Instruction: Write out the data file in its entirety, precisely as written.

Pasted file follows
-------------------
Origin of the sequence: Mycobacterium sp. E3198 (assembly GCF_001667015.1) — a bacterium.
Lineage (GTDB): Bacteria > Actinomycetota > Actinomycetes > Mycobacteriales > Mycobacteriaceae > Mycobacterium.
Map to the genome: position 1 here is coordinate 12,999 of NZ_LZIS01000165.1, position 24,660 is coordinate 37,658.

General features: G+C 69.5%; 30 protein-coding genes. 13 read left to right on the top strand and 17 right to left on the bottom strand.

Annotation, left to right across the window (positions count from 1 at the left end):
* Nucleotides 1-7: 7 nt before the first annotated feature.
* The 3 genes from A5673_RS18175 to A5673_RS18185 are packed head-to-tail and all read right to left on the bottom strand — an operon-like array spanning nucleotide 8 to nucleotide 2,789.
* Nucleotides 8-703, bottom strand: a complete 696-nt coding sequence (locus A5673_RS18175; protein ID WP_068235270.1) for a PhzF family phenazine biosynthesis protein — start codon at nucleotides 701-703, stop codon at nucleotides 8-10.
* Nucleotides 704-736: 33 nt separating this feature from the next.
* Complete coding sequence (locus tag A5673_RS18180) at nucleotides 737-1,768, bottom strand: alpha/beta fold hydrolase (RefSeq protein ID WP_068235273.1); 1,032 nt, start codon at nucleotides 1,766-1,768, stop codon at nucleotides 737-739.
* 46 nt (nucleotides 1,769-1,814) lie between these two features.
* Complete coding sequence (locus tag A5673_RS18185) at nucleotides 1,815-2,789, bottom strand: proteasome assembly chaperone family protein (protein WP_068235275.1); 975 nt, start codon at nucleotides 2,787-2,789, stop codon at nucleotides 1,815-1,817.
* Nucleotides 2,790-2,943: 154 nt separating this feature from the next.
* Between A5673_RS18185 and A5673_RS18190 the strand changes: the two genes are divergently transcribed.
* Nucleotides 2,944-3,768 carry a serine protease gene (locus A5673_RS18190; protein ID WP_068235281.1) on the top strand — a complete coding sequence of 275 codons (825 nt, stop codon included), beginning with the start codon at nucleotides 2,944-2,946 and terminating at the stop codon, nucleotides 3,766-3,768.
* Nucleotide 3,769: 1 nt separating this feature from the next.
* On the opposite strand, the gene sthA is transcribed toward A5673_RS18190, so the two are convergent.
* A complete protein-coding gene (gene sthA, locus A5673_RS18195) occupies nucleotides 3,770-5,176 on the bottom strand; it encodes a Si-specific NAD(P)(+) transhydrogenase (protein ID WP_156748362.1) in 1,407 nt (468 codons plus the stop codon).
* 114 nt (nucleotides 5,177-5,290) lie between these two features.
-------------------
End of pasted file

Origin of the sequence: Mycobacterium sp. E3198 (assembly GCF_001667015.1) — a bacterium.
Lineage (GTDB): Bacteria > Actinomycetota > Actinomycetes > Mycobacteriales > Mycobacteriaceae > Mycobacterium.
Map to the genome: position 1 here is coordinate 12,999 of NZ_LZIS01000165.1, position 24,660 is coordinate 37,658.

General features: G+C 69.5%; 30 protein-coding genes. 13 read left to right on the top strand and 17 right to left on the bottom strand.

Annotation, left to right across the window (positions count from 1 at the left end):
* Nucleotides 1-7: 7 nt before the first annotated feature.
* The 3 genes from A5673_RS18175 to A5673_RS18185 are packed head-to-tail and all read right to left on the bottom strand — an operon-like array spanning nucleotide 8 to nucleotide 2,789.
* Nucleotides 8-703, bottom strand: a complete 696-nt coding sequence (locus A5673_RS18175; protein ID WP_068235270.1) for a PhzF family phenazine biosynthesis protein — start codon at nucleotides 701-703, stop codon at nucleotides 8-10.
* Nucleotides 704-736: 33 nt separating this feature from the next.
* Complete coding sequence (locus tag A5673_RS18180) at nucleotides 737-1,768, bottom strand: alpha/beta fold hydrolase (RefSeq protein ID WP_068235273.1); 1,032 nt, start codon at nucleotides 1,766-1,768, stop codon at nucleotides 737-739.
* 46 nt (nucleotides 1,769-1,814) lie between these two features.
* Complete coding sequence (locus tag A5673_RS18185) at nucleotides 1,815-2,789, bottom strand: proteasome assembly chaperone family protein (protein WP_068235275.1); 975 nt, start codon at nucleotides 2,787-2,789, stop codon at nucleotides 1,815-1,817.
* Nucleotides 2,790-2,943: 154 nt separating this feature from the next.
* Between A5673_RS18185 and A5673_RS18190 the strand changes: the two genes are divergently transcribed.
* Nucleotides 2,944-3,768 carry a serine protease gene (locus A5673_RS18190; protein ID WP_068235281.1) on the top strand — a complete coding sequence of 275 codons (825 nt, stop codon included), beginning with the start codon at nucleotides 2,944-2,946 and terminating at the stop codon, nucleotides 3,766-3,768.
* Nucleotide 3,769: 1 nt separating this feature from the next.
* On the opposite strand, the gene sthA is transcribed toward A5673_RS18190, so the two are convergent.
* A complete protein-coding gene (gene sthA, locus A5673_RS18195) occupies nucleotides 3,770-5,176 on the bottom strand; it encodes a Si-specific NAD(P)(+) transhydrogenase (protein ID WP_156748362.1) in 1,407 nt (468 codons plus the stop codon).
* 114 nt (nucleotides 5,177-5,290) lie between these two features.